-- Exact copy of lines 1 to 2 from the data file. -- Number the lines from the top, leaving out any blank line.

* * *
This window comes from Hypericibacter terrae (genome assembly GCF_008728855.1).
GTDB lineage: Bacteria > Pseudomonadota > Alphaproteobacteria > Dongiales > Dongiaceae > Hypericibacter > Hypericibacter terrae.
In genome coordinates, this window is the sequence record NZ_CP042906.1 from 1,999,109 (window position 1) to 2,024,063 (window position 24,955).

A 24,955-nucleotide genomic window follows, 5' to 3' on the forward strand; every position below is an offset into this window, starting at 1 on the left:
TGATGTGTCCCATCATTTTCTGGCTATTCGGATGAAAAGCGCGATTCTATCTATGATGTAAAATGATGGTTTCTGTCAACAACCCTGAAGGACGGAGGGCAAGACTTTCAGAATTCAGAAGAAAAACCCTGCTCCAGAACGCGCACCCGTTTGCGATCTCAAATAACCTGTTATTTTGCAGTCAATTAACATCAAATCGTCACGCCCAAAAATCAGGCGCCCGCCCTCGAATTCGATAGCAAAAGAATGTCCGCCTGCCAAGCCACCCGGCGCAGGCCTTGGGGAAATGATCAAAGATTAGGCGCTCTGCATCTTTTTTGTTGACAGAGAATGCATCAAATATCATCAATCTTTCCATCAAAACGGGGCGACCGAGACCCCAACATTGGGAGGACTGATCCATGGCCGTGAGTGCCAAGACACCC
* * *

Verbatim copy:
This window comes from Hypericibacter terrae (genome assembly GCF_008728855.1).
GTDB lineage: Bacteria > Pseudomonadota > Alphaproteobacteria > Dongiales > Dongiaceae > Hypericibacter > Hypericibacter terrae.